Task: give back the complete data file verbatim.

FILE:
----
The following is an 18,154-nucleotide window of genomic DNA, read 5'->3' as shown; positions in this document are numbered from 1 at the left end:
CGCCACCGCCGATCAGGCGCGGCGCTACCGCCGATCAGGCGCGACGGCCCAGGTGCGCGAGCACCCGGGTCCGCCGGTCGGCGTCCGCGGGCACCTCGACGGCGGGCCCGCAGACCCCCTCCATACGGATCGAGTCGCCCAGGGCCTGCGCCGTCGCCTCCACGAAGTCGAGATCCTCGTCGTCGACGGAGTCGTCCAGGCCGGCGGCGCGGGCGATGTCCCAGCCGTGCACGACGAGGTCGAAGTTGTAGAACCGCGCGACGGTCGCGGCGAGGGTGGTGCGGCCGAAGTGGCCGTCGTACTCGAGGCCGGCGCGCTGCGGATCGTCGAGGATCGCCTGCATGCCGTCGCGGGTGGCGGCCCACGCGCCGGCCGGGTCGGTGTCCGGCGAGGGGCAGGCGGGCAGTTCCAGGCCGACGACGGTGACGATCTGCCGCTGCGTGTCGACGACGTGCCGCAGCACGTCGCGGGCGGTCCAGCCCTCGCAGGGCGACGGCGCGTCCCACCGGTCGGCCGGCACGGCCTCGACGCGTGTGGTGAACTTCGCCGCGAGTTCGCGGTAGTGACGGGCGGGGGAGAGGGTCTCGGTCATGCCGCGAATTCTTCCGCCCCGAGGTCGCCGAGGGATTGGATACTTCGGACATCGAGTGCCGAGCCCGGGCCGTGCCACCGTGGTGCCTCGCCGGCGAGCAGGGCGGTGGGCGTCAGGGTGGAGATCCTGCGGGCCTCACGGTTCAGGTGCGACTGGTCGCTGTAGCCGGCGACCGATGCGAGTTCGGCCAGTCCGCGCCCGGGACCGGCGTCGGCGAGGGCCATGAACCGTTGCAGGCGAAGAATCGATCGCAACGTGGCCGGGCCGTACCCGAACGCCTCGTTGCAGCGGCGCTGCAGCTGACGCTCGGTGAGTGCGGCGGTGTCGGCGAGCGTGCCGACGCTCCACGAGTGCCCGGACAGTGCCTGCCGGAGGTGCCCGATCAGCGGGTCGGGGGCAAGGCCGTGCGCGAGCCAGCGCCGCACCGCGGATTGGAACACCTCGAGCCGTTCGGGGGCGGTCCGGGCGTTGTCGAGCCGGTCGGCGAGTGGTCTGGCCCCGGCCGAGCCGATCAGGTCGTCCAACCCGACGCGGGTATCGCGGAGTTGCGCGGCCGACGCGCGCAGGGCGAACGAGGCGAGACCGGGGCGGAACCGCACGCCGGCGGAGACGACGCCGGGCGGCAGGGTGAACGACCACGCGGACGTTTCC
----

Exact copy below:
The following is an 18,154-nucleotide window of genomic DNA, read 5'->3' as shown; positions in this document are numbered from 1 at the left end:
CGCCACCGCCGATCAGGCGCGGCGCTACCGCCGATCAGGCGCGACGGCCCAGGTGCGCGAGCACCCGGGTCCGCCGGTCGGCGTCCGCGGGCACCTCGACGGCGGGCCCGCAGACCCCCTCCATACGGATCGAGTCGCCCAGGGCCTGCGCCGTCGCCTCCACGAAGTCGAGATCCTCGTCGTCGACGGAGTCGTCCAGGCCGGCGGCGCGGGCGATGTCCCAGCCGTGCACGACGAGGTCGAAGTTGTAGAACCGCGCGACGGTCGCGGCGAGGGTGGTGCGGCCGAAGTGGCCGTCGTACTCGAGGCCGGCGCGCTGCGGATCGTCGAGGATCGCCTGCATGCCGTCGCGGGTGGCGGCCCACGCGCCGGCCGGGTCGGTGTCCGGCGAGGGGCAGGCGGGCAGTTCCAGGCCGACGACGGTGACGATCTGCCGCTGCGTGTCGACGACGTGCCGCAGCACGTCGCGGGCGGTCCAGCCCTCGCAGGGCGACGGCGCGTCCCACCGGTCGGCCGGCACGGCCTCGACGCGTGTGGTGAACTTCGCCGCGAGTTCGCGGTAGTGACGGGCGGGGGAGAGGGTCTCGGTCATGCCGCGAATTCTTCCGCCCCGAGGTCGCCGAGGGATTGGATACTTCGGACATCGAGTGCCGAGCCCGGGCCGTGCCACCGTGGTGCCTCGCCGGCGAGCAGGGCGGTGGGCGTCAGGGTGGAGATCCTGCGGGCCTCACGGTTCAGGTGCGACTGGTCGCTGTAGCCGGCGACCGATGCGAGTTCGGCCAGTCCGCGCCCGGGACCGGCGTCGGCGAGGGCCATGAACCGTTGCAGGCGAAGAATCGATCGCAACGTGGCCGGGCCGTACCCGAACGCCTCGTTGCAGCGGCGCTGCAGCTGACGCTCGGTGAGTGCGGCGGTGTCGGCGAGCGTGCCGACGCTCCACGAGTGCCCGGACAGTGCCTGCCGGAGGTGCCCGATCAGCGGGTCGGGGGCAAGGCCGTGCGCGAGCCAGCGCCGCACCGCGGATTGGAACACCTCGAGCCGTTCGGGGGCGGTCCGGGCGTTGTCGAGCCGGTCGGCGAGTGGTCTGGCCCCGGCCGAGCCGATCAGGTCGTCCAACCCGACGCGGGTATCGCGGAGTTGCGCGGCCGACGCGCGCAGGGCGAACGAGGCGAGACCGGGGCGGAACCGCACGCCGGCGGAGACGACGCCGGGCGGCAGGGTGAACGACCACGCGGACGTTTCC